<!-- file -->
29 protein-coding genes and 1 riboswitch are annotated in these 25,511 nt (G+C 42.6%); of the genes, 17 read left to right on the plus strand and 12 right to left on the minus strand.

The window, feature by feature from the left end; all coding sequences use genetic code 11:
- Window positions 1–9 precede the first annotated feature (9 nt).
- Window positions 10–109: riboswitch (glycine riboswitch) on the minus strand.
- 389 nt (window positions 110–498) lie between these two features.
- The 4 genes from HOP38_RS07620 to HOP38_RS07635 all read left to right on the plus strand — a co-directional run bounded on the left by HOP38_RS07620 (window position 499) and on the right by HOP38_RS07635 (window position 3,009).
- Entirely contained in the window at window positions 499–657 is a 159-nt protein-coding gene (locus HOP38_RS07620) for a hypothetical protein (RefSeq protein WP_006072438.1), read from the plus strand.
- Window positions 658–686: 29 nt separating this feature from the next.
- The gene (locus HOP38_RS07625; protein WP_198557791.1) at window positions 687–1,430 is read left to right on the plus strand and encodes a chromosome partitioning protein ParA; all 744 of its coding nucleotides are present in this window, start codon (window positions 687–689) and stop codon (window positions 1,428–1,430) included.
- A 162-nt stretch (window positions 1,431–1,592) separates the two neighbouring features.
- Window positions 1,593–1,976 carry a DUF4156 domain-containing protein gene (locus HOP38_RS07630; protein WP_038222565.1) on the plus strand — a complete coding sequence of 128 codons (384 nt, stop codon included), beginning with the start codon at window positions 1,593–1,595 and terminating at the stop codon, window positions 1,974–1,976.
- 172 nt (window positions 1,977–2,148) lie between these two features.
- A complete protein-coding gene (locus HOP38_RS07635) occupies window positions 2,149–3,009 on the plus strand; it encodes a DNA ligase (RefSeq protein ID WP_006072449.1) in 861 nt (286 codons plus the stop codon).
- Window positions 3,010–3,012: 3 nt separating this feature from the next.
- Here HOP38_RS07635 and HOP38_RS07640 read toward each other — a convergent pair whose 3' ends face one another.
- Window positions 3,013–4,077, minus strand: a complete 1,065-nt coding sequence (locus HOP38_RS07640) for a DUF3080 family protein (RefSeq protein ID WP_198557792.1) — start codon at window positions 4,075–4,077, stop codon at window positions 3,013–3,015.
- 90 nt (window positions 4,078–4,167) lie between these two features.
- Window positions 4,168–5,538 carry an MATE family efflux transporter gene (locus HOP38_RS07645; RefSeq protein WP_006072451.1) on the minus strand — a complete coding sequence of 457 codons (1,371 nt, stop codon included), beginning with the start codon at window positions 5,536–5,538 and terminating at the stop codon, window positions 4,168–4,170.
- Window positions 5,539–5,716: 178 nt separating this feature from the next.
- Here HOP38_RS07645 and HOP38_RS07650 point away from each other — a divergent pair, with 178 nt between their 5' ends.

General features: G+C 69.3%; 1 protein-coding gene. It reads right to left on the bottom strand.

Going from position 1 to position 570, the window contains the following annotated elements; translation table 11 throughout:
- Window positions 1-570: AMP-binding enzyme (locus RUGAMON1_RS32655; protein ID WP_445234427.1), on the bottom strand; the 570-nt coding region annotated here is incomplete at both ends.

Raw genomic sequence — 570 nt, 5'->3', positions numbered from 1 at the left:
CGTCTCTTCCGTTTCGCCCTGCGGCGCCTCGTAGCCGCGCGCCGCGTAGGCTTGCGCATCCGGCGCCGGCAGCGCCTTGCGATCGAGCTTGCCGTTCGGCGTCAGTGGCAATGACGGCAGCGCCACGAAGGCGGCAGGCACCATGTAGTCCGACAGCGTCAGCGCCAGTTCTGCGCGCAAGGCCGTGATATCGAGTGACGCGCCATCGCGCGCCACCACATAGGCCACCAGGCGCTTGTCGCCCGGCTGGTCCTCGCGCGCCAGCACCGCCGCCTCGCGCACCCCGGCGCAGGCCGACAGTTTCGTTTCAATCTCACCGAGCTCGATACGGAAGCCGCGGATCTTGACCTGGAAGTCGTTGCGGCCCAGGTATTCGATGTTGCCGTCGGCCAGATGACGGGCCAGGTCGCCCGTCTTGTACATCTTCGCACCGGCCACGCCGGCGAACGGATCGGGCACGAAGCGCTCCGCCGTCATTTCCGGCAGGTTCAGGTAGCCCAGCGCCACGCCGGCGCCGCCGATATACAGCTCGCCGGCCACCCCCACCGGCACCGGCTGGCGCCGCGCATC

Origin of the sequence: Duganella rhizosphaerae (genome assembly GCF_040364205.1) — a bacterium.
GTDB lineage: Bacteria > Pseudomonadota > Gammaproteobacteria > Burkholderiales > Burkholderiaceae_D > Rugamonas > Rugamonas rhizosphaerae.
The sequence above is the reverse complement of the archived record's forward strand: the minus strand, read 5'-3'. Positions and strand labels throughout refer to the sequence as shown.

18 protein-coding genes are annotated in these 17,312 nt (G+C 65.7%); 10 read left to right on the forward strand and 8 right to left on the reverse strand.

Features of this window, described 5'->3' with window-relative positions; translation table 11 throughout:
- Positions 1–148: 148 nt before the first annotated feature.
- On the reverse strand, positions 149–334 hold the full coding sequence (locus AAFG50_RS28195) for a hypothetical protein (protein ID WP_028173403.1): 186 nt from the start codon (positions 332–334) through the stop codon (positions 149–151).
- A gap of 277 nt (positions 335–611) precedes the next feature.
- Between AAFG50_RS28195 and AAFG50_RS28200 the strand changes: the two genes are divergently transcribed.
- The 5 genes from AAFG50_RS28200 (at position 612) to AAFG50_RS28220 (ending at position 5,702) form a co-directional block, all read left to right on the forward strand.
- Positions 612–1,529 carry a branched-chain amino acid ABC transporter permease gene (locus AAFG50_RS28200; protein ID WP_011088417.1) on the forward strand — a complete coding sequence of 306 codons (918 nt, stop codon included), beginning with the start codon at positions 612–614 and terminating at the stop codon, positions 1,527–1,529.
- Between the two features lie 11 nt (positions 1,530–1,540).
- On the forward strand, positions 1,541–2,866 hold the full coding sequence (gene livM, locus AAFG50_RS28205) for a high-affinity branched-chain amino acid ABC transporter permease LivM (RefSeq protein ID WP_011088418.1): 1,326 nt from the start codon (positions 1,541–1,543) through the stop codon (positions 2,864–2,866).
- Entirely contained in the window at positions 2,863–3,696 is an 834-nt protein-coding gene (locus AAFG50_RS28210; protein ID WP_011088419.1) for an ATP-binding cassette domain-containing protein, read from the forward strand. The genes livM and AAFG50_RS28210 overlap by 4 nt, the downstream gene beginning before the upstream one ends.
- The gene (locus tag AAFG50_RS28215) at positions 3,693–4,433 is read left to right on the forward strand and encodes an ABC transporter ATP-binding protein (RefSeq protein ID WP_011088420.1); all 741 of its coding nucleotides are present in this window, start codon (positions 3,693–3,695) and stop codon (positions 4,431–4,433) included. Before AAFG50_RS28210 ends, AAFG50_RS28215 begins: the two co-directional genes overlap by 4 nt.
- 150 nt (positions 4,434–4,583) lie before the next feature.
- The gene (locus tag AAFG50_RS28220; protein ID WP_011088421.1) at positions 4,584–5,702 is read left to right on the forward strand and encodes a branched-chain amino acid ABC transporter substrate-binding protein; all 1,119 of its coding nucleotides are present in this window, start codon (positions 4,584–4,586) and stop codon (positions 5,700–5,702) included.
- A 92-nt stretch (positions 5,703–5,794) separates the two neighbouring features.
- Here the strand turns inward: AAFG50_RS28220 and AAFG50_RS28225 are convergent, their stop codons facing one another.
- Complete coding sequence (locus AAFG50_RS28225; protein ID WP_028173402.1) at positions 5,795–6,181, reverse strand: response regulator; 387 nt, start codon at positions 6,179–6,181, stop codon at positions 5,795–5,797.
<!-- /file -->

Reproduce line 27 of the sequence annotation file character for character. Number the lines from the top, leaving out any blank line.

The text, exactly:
GTDB lineage: Bacteria > Pseudomonadota > Gammaproteobacteria > Burkholderiales > Burkholderiaceae_D > Rugamonas > Rugamonas rhizosphaerae.